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Terms of Reference

– By Jayne Morris

Checking the references of prospective employees is often left until late in the recruitment process, if it’s done at all. But omitting this crucial part of the recruitment process can be a grave error. Checking references is a great tool for deciding between equally qualified candidates, or for weeding out applicants who won’t be suited to your organisation’s culture. It can be very hard to tell what someone is like to work with on a day-to-day basis from a formal interview.

When is the best time to conduct checks?

You don’t want to get to the end of a lengthy recruitment process only to find out your chosen candidate’s references don’t stack up. However, obtaining references can be a time-consuming process and too difficult to do for every candidate in the running.

sept-002Many employers leave reference checks until after the first-stage interviews, when they have narrowed down the pool of potential employees. A previous employer’s opinion can be extremely useful at this stage to help decide between candidates with similar experience or qualifications.

Another approach is to conduct a two-stage reference checking process, with written requests to verify basic details made early on, followed by detailed telephone conversations later with previous line managers of the favourite candidates.

You will probably have to wait until after a conditional offer is made to the candidate to contact their current employer. 

What’s the best way to do it?

There are essentially two ways in which you can get references – in writing or over the telephone. While a written reference may be sufficient for a junior role, other roles are likely to require a phone conversation to get anything but the most basic information.

Some organisations have a policy of not giving references, and will only confirm basic employment details, while others try to shunt you off to the HR department. However, be persistent and try to speak to a line manager, as they will give you the most useful information. Contact the referees in advance (or ask the candidate to do so) and book in a specific time for your conversation. 

Who should you talk to?

As mentioned above, a previous line manager of the candidate’s is best, even if they have since left the organisation, as they will have direct experience of managing the candidate on a day-to-day basis. If the candidate has lost contact with their previous line manager, suggest they use LinkedIn to track them down.

Don’t bother with personal references, as it’s highly unlikely you’ll get objective feedback from a candidate’s friends or family. If you have any doubts as to whether a referee is genuine, always ring back the organisation’s main number to check their identity.

You should always have your candidate’s permission to contact referees. Many jobseekers will prefer you not to contact their referees until an offer is made and accepted, especially if they are a current employer. If you have a signed statement of permission from a candidate, it may be worth attaching this to any initial email making contact with a referee to reassure them. 

What should you ask?

Essential questions for basic written references include:

  • Dates of employment
  • Job title and main responsibilities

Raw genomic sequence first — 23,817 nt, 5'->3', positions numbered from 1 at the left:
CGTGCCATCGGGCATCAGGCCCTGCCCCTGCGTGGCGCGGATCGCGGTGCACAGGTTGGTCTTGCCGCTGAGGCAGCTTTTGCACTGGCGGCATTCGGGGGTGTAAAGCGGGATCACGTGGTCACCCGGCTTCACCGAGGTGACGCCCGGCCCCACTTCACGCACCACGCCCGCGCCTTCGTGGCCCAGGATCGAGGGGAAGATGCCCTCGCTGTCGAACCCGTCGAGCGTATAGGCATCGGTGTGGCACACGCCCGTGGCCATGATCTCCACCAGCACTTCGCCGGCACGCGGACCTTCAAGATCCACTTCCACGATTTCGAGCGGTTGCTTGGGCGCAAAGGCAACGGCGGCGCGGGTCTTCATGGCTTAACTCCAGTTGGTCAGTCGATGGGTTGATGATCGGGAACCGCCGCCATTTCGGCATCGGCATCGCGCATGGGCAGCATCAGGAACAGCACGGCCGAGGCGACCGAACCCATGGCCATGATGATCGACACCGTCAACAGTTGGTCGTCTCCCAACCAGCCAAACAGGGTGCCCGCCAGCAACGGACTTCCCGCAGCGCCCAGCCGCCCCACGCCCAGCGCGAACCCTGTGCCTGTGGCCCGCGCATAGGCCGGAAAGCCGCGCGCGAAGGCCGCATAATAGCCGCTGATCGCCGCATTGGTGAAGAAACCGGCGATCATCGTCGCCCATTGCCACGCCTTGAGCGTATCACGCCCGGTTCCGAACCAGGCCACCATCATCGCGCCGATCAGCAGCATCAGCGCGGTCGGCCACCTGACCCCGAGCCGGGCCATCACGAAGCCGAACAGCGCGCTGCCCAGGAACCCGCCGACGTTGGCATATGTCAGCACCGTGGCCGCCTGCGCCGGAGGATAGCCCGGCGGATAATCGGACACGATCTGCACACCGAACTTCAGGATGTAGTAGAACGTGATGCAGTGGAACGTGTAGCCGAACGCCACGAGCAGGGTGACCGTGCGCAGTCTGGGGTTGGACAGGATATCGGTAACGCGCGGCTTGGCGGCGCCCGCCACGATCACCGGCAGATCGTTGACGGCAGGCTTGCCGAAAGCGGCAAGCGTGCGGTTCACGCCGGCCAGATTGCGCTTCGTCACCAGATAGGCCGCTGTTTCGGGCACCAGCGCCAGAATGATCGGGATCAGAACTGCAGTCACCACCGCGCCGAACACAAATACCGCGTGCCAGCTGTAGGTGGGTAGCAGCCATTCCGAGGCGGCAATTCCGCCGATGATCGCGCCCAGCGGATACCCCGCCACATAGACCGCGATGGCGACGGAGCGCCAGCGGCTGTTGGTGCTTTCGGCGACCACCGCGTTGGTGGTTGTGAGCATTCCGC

• Attendance record and number of days sick leave taken
  • If they were reliable, honest, hardworking, etc.
  • Any disciplinary actions taken against them
  • If there are any reasons why they should not be employed

Questions for more detailed telephone interviews include:

  • What were the main responsibilities of the candidate in their last role?
  • What are the candidate’s greatest strengths?
  • Do you think the candidate is qualified for this new role?
  • What specific qualities does the candidate have that will help them fulfil these responsibilities?
  • What kind of management style did the candidate respond best to?
  • What sort of office environment did the candidate work best in?
  • How well did the candidate handle a specific skill or situation?
  • What was the candidate’s reason for leaving?
  • Would you rehire this candidate?

Always make sure questions are as open-ended as possible, not ones that solicit simple yes or no answers, and let the referee do most of the talking. Don’t ask leading questions – let the referee supply the information. So instead of “John Smith has told us that one of his key responsibilities was x – is that correct?” ask “What were some of John Smith’s key responsibilities?”.

Don’t ask questions that are designed to solicit negative comments, eg “What are this candidate’s weaknesses?” Most referees will feel uncomfortable giving bad feedback and are likely to clam up altogether. Instead, you need to coax information out of them and intuit negative feedback from what is NOT said.

Don’t ask questions which are too general or open to interpretation, eg “What is your impression of this candidate’s character?” It is best to stick to the skills involved in the candidate’s old and new positions. Make sure you probe sufficiently into their role to ensure they’re not over-inflating their duties.

Finally, remember to stay within legal guidelines when requesting references. And be consistent when comparing candidates. It’s best to prepare your questions in advance and keep detailed notes of the answers so you don’t stray into unconscious bias.


Jayne MorrisJayne Morris is CEO of TPP Recruitment, a specialist consultancy dedicated to supporting not for profit organisations, including charities, professional membership bodies and cultural institutions, as well as education, health and social care providers. TPP has offices in London and Newcastle.

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